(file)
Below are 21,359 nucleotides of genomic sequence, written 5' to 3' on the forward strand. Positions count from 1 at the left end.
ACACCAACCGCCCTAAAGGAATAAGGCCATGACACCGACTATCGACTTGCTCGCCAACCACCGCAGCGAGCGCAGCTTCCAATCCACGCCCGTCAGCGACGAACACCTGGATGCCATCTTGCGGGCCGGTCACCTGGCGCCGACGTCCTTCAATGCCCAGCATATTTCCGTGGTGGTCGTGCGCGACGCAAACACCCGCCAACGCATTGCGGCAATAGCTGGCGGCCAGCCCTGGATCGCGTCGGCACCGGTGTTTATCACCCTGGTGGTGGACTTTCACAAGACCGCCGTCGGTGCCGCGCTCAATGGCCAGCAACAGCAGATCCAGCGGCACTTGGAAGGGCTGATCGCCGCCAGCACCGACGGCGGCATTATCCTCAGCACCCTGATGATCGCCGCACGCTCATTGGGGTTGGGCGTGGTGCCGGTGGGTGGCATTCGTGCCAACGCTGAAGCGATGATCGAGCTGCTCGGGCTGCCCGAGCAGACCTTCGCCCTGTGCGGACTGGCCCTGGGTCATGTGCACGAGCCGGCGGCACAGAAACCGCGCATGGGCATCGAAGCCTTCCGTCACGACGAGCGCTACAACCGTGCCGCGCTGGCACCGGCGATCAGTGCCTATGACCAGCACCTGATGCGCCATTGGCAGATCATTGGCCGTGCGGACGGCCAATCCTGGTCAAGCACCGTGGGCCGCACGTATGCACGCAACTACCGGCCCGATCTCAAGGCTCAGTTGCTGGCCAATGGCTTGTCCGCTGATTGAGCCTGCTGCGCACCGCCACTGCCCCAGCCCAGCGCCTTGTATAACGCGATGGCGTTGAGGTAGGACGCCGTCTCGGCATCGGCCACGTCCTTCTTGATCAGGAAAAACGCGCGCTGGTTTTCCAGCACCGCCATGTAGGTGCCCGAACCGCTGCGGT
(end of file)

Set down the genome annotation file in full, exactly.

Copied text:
Below are 21,359 nucleotides of genomic sequence, written 5' to 3' on the forward strand. Positions count from 1 at the left end.
ACACCAACCGCCCTAAAGGAATAAGGCCATGACACCGACTATCGACTTGCTCGCCAACCACCGCAGCGAGCGCAGCTTCCAATCCACGCCCGTCAGCGACGAACACCTGGATGCCATCTTGCGGGCCGGTCACCTGGCGCCGACGTCCTTCAATGCCCAGCATATTTCCGTGGTGGTCGTGCGCGACGCAAACACCCGCCAACGCATTGCGGCAATAGCTGGCGGCCAGCCCTGGATCGCGTCGGCACCGGTGTTTATCACCCTGGTGGTGGACTTTCACAAGACCGCCGTCGGTGCCGCGCTCAATGGCCAGCAACAGCAGATCCAGCGGCACTTGGAAGGGCTGATCGCCGCCAGCACCGACGGCGGCATTATCCTCAGCACCCTGATGATCGCCGCACGCTCATTGGGGTTGGGCGTGGTGCCGGTGGGTGGCATTCGTGCCAACGCTGAAGCGATGATCGAGCTGCTCGGGCTGCCCGAGCAGACCTTCGCCCTGTGCGGACTGGCCCTGGGTCATGTGCACGAGCCGGCGGCACAGAAACCGCGCATGGGCATCGAAGCCTTCCGTCACGACGAGCGCTACAACCGTGCCGCGCTGGCACCGGCGATCAGTGCCTATGACCAGCACCTGATGCGCCATTGGCAGATCATTGGCCGTGCGGACGGCCAATCCTGGTCAAGCACCGTGGGCCGCACGTATGCACGCAACTACCGGCCCGATCTCAAGGCTCAGTTGCTGGCCAATGGCTTGTCCGCTGATTGAGCCTGCTGCGCACCGCCACTGCCCCAGCCCAGCGCCTTGTATAACGCGATGGCGTTGAGGTAGGACGCCGTCTCGGCATCGGCCACGTCCTTCTTGATCAGGAAAAACGCGCGCTGGTTTTCCAGCACCGCCATGTAGGTGCCCGAACCGCTGCGGT